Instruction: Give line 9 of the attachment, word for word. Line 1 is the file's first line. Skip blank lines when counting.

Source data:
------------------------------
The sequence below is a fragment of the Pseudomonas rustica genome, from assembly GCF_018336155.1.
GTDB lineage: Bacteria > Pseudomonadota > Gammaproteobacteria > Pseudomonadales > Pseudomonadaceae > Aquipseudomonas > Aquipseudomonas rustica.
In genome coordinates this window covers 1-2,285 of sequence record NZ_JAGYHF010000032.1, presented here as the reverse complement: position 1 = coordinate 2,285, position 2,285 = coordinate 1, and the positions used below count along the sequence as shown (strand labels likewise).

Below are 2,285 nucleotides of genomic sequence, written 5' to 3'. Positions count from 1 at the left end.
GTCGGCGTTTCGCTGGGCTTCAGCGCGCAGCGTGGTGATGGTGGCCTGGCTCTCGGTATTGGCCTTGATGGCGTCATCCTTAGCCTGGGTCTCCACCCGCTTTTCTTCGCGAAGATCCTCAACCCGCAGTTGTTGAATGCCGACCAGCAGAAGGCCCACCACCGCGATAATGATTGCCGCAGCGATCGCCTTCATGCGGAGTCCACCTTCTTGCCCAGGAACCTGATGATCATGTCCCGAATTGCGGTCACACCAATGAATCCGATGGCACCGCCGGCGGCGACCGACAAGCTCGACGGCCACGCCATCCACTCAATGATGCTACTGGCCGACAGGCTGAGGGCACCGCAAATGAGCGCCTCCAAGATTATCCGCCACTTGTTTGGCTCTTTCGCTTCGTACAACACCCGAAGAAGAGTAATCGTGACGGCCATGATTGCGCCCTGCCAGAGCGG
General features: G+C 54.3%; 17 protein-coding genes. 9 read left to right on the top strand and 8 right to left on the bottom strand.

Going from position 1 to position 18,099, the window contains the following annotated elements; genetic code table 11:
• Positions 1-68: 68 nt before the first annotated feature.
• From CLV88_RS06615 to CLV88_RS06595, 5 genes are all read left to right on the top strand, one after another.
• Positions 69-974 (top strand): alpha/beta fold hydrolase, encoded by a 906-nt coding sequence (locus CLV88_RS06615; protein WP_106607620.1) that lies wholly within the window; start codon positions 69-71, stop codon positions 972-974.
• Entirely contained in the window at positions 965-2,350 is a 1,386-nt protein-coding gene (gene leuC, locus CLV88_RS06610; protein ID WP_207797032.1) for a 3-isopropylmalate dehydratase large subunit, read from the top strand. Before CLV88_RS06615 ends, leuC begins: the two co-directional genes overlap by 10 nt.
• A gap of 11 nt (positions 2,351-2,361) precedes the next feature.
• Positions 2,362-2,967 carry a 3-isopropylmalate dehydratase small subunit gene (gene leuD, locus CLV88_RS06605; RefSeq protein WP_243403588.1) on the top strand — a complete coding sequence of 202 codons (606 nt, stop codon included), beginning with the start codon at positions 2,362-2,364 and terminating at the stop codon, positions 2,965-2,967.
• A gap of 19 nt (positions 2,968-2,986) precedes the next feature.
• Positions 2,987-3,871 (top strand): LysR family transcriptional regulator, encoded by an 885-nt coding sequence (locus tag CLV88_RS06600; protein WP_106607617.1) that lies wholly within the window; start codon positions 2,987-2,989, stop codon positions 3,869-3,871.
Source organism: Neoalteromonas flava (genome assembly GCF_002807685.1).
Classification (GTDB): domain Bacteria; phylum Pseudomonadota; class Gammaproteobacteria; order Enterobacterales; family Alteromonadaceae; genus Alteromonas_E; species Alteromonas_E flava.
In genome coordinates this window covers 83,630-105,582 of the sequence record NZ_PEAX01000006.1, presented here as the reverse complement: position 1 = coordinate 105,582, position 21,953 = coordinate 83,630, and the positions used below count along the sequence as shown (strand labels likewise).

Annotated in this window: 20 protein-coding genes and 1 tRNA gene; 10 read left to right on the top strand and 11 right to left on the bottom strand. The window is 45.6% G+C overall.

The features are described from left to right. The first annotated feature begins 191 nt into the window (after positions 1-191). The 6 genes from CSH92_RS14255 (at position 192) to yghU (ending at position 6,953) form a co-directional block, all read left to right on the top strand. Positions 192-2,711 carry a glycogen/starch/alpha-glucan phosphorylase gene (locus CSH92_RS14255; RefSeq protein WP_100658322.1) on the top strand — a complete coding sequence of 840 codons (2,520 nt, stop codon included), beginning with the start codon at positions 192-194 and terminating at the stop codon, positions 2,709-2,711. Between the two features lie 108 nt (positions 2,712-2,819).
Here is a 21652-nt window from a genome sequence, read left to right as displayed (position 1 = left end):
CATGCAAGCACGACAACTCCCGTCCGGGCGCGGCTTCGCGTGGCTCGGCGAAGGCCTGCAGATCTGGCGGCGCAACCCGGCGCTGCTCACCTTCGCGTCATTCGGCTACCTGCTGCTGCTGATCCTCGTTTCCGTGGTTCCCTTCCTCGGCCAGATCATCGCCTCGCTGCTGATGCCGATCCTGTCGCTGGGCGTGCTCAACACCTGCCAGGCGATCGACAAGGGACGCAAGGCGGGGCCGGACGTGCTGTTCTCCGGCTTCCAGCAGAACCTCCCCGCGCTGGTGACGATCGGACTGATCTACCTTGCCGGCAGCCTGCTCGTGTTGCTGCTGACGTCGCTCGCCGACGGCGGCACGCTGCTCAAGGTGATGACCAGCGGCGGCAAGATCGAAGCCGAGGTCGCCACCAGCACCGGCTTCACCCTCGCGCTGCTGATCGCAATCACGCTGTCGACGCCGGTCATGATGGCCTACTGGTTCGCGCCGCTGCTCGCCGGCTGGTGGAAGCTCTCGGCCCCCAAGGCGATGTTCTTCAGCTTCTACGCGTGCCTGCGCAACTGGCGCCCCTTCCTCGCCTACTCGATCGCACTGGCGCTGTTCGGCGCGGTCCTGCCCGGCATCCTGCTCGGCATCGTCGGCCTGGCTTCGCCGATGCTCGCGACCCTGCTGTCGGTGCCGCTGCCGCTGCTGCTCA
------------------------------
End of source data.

• From CLV88_RS06615 to CLV88_RS06595, 5 genes are all read left to right on the top strand, one after another.